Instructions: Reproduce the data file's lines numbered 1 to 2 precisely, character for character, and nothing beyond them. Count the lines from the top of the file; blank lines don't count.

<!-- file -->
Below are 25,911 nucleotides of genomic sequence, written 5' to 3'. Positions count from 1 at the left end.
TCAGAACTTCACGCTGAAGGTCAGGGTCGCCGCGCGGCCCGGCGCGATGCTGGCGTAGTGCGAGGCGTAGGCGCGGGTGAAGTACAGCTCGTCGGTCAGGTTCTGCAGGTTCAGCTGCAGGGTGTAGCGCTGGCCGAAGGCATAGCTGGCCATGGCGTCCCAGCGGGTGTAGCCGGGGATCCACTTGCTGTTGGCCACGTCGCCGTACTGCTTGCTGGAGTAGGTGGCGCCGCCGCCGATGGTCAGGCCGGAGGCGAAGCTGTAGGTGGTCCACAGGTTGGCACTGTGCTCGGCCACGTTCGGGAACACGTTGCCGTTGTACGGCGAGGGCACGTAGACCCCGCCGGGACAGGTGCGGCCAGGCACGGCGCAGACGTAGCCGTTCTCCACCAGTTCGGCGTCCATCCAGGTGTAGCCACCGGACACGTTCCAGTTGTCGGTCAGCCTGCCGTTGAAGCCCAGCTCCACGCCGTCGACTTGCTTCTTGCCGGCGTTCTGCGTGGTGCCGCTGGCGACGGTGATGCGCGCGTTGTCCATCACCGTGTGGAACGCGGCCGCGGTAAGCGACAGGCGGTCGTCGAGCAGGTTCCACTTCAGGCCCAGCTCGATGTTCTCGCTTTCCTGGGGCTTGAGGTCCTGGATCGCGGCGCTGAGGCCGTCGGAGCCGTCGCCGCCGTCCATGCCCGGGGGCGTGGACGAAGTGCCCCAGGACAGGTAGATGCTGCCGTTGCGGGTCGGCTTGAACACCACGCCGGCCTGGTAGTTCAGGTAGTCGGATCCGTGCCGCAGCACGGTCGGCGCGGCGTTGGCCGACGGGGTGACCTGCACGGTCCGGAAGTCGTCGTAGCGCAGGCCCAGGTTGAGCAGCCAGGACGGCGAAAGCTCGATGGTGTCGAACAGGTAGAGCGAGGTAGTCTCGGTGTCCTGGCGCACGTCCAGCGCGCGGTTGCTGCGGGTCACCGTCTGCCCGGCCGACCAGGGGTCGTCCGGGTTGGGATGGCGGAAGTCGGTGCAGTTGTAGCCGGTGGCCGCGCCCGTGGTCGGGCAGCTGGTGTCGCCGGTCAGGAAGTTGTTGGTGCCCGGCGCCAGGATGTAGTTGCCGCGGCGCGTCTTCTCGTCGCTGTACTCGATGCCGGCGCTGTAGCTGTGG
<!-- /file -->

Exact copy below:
Below are 25,911 nucleotides of genomic sequence, written 5' to 3'. Positions count from 1 at the left end.
TCAGAACTTCACGCTGAAGGTCAGGGTCGCCGCGCGGCCCGGCGCGATGCTGGCGTAGTGCGAGGCGTAGGCGCGGGTGAAGTACAGCTCGTCGGTCAGGTTCTGCAGGTTCAGCTGCAGGGTGTAGCGCTGGCCGAAGGCATAGCTGGCCATGGCGTCCCAGCGGGTGTAGCCGGGGATCCACTTGCTGTTGGCCACGTCGCCGTACTGCTTGCTGGAGTAGGTGGCGCCGCCGCCGATGGTCAGGCCGGAGGCGAAGCTGTAGGTGGTCCACAGGTTGGCACTGTGCTCGGCCACGTTCGGGAACACGTTGCCGTTGTACGGCGAGGGCACGTAGACCCCGCCGGGACAGGTGCGGCCAGGCACGGCGCAGACGTAGCCGTTCTCCACCAGTTCGGCGTCCATCCAGGTGTAGCCACCGGACACGTTCCAGTTGTCGGTCAGCCTGCCGTTGAAGCCCAGCTCCACGCCGTCGACTTGCTTCTTGCCGGCGTTCTGCGTGGTGCCGCTGGCGACGGTGATGCGCGCGTTGTCCATCACCGTGTGGAACGCGGCCGCGGTAAGCGACAGGCGGTCGTCGAGCAGGTTCCACTTCAGGCCCAGCTCGATGTTCTCGCTTTCCTGGGGCTTGAGGTCCTGGATCGCGGCGCTGAGGCCGTCGGAGCCGTCGCCGCCGTCCATGCCCGGGGGCGTGGACGAAGTGCCCCAGGACAGGTAGATGCTGCCGTTGCGGGTCGGCTTGAACACCACGCCGGCCTGGTAGTTCAGGTAGTCGGATCCGTGCCGCAGCACGGTCGGCGCGGCGTTGGCCGACGGGGTGACCTGCACGGTCCGGAAGTCGTCGTAGCGCAGGCCCAGGTTGAGCAGCCAGGACGGCGAAAGCTCGATGGTGTCGAACAGGTAGAGCGAGGTAGTCTCGGTGTCCTGGCGCACGTCCAGCGCGCGGTTGCTGCGGGTCACCGTCTGCCCGGCCGACCAGGGGTCGTCCGGGTTGGGATGGCGGAAGTCGGTGCAGTTGTAGCCGGTGGCCGCGCCCGTGGTCGGGCAGCTGGTGTCGCCGGTCAGGAAGTTGTTGGTGCCCGGCGCCAGGATGTAGTTGCCGCGGCGCGTCTTCTCGTCGCTGTACTCGATGCCGGCGCTGTAGCTGTGG